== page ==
Home | Comment & Analysis    Sunday 1 April 2018

Re-shaping Sudan’s peace roadmap

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To End War, Economic Crisis and Establish a Genuine Political Process

By Yasir Arman

The Roadmap Agreement of 2016, which is the only political document to have been signed by the major political organisations to Sudan’s conflicts, suffered a serious setback when the Sudan Government decided unilaterally to conduct and then terminate its non-inclusive national dialogue. A genuinely inclusive, transparent and credible national dialogue carried out in a conducive environment was supposed to have been central to the political process envisaged in the Roadmap Agreement. The Government’s decision created a political vacuum; it left the issues of stopping war and addressing the humanitarian crises in Darfur, the Nuba Mountains and Blue Nile hanging in the air without anchoring them to an inclusive political process that could resolve the root causes of conflict and address the historical question of how Sudan should be governed before who governs it.

The Sudan Government and the international community now seem to be keen to replace the national dialogue with a constitutional drafting process. Such a process is not viable in current circumstances, as it first requires a political agreement that would address the root causes of Sudan’s conflicts and lead to a process of democratic transformation that would end the one-party monopoly of power and establish national institutions based on the rule of law, democracy and respect for human rights.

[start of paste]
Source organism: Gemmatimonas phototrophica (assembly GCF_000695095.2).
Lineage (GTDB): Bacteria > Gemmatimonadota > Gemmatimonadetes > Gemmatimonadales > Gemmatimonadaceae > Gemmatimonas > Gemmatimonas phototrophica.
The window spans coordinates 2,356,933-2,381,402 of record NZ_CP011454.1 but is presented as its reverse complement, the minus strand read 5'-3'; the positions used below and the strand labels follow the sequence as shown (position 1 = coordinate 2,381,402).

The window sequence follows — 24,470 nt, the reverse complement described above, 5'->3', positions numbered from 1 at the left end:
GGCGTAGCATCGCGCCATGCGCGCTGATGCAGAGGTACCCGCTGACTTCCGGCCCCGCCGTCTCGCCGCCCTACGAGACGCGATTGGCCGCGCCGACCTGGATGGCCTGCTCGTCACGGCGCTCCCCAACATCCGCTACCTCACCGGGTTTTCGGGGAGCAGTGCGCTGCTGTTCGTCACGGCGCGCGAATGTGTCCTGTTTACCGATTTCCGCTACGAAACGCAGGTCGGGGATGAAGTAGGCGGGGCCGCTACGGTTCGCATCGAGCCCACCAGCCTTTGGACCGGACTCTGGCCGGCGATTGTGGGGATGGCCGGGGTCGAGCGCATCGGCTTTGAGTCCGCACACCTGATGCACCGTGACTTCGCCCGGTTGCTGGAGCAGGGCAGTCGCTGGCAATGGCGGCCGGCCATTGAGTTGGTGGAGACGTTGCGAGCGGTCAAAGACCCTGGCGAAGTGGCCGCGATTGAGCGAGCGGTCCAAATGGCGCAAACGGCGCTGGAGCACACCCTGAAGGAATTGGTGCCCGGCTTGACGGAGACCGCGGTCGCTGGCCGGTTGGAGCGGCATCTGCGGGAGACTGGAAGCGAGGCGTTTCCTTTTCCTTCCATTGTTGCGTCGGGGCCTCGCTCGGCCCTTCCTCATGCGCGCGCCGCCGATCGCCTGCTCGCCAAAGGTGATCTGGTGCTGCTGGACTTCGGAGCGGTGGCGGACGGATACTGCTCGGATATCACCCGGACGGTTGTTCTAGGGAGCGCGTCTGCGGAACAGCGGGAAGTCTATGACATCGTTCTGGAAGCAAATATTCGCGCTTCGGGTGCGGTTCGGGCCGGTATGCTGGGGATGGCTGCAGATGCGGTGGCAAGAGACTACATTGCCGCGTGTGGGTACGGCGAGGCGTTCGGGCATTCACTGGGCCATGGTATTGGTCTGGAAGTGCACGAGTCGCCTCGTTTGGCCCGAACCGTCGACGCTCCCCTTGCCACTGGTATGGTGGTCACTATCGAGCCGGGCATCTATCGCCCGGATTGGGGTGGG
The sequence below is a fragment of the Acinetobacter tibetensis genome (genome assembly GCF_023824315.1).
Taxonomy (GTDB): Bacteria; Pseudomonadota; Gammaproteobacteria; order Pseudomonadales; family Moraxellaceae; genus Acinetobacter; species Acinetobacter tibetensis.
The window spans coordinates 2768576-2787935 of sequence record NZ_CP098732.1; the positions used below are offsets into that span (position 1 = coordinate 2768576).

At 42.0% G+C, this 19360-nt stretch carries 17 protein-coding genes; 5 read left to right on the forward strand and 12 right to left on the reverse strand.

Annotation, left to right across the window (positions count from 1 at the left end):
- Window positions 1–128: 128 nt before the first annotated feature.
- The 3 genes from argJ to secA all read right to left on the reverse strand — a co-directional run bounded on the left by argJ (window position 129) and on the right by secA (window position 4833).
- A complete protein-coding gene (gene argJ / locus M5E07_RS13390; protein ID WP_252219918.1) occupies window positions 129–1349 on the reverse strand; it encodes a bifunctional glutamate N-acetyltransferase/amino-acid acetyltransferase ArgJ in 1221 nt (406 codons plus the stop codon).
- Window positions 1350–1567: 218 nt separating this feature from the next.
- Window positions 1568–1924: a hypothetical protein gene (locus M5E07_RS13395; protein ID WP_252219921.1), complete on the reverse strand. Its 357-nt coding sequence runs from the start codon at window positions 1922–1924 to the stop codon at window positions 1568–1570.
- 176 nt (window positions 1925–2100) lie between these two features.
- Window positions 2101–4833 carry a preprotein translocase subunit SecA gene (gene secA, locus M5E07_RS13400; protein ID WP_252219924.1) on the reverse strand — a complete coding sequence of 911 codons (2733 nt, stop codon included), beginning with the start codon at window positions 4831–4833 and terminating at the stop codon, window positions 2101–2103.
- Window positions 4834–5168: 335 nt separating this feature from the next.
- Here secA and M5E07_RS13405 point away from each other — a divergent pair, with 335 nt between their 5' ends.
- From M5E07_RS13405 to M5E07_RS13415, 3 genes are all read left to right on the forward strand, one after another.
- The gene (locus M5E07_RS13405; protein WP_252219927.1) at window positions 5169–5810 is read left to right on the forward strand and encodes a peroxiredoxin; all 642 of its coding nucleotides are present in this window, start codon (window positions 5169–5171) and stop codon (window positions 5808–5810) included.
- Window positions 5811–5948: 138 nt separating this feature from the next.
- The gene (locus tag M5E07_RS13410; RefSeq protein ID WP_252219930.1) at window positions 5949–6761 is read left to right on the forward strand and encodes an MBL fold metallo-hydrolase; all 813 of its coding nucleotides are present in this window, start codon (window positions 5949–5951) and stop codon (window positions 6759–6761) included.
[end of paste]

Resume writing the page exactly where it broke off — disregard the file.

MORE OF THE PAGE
Sudan Call Leaders met in Paris last month, and in addition to agreeing on a new organisational structure, decided to recommit to the Roadmap Agreement and try injecting a new momentum into it. However, it takes two to tango; the Sudan Government, which is the other party to the conflict, also needs to recommit to the Roadmap Agreement in good faith, if it is to provide a path for future engagement, addressing the political crisis and resolving Sudan’s conflicts. There is no point in drafting a new constitution without having a political agreement between the parties to the conflict, which can then be transformed into a constitutional text, as was the case with the Interim National Constitution of 2005. This was meant to govern Sudan, including after the secession of South Sudan. Sudan already has a perfectly good constitution based on respect for diversity and including a Bill of Rights that safeguards human rights and basic freedoms.